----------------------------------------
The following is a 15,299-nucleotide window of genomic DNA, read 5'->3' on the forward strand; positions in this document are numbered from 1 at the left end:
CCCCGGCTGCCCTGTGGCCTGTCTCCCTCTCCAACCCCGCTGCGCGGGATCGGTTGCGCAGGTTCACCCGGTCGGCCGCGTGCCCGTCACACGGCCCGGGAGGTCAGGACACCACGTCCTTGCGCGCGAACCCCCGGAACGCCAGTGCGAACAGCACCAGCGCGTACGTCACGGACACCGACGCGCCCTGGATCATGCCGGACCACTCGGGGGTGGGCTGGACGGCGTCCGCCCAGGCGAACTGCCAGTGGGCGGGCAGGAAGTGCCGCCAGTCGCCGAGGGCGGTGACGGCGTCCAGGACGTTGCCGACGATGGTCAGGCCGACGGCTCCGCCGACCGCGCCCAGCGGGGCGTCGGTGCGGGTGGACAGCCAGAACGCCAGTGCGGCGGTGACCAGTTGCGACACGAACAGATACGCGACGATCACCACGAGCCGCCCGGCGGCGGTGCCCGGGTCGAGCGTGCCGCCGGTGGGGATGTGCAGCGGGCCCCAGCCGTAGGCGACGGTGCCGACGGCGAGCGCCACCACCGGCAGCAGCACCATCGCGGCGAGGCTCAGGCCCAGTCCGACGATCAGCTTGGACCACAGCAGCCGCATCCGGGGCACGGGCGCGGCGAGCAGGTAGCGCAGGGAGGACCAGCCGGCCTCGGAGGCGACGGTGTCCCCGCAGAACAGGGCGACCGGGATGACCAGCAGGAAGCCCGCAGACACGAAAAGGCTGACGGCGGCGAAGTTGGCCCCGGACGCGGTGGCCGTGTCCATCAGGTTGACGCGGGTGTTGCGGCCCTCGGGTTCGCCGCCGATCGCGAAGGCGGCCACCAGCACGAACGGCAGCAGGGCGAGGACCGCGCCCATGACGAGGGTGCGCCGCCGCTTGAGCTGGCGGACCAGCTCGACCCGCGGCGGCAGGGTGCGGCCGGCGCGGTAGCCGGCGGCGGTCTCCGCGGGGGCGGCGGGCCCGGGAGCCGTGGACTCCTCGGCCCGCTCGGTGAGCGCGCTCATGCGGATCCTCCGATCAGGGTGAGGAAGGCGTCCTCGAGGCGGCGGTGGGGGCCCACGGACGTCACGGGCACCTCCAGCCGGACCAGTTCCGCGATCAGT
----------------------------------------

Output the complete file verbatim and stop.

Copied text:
The following is a 15,299-nucleotide window of genomic DNA, read 5'->3' on the forward strand; positions in this document are numbered from 1 at the left end:
CCCCGGCTGCCCTGTGGCCTGTCTCCCTCTCCAACCCCGCTGCGCGGGATCGGTTGCGCAGGTTCACCCGGTCGGCCGCGTGCCCGTCACACGGCCCGGGAGGTCAGGACACCACGTCCTTGCGCGCGAACCCCCGGAACGCCAGTGCGAACAGCACCAGCGCGTACGTCACGGACACCGACGCGCCCTGGATCATGCCGGACCACTCGGGGGTGGGCTGGACGGCGTCCGCCCAGGCGAACTGCCAGTGGGCGGGCAGGAAGTGCCGCCAGTCGCCGAGGGCGGTGACGGCGTCCAGGACGTTGCCGACGATGGTCAGGCCGACGGCTCCGCCGACCGCGCCCAGCGGGGCGTCGGTGCGGGTGGACAGCCAGAACGCCAGTGCGGCGGTGACCAGTTGCGACACGAACAGATACGCGACGATCACCACGAGCCGCCCGGCGGCGGTGCCCGGGTCGAGCGTGCCGCCGGTGGGGATGTGCAGCGGGCCCCAGCCGTAGGCGACGGTGCCGACGGCGAGCGCCACCACCGGCAGCAGCACCATCGCGGCGAGGCTCAGGCCCAGTCCGACGATCAGCTTGGACCACAGCAGCCGCATCCGGGGCACGGGCGCGGCGAGCAGGTAGCGCAGGGAGGACCAGCCGGCCTCGGAGGCGACGGTGTCCCCGCAGAACAGGGCGACCGGGATGACCAGCAGGAAGCCCGCAGACACGAAAAGGCTGACGGCGGCGAAGTTGGCCCCGGACGCGGTGGCCGTGTCCATCAGGTTGACGCGGGTGTTGCGGCCCTCGGGTTCGCCGCCGATCGCGAAGGCGGCCACCAGCACGAACGGCAGCAGGGCGAGGACCGCGCCCATGACGAGGGTGCGCCGCCGCTTGAGCTGGCGGACCAGCTCGACCCGCGGCGGCAGGGTGCGGCCGGCGCGGTAGCCGGCGGCGGTCTCCGCGGGGGCGGCGGGCCCGGGAGCCGTGGACTCCTCGGCCCGCTCGGTGAGCGCGCTCATGCGGATCCTCCGATCAGGGTGAGGAAGGCGTCCTCGAGGCGGCGGTGGGGGCCCACGGACGTCACGGGCACCTCCAGCCGGACCAGTTCCGCGATCAGT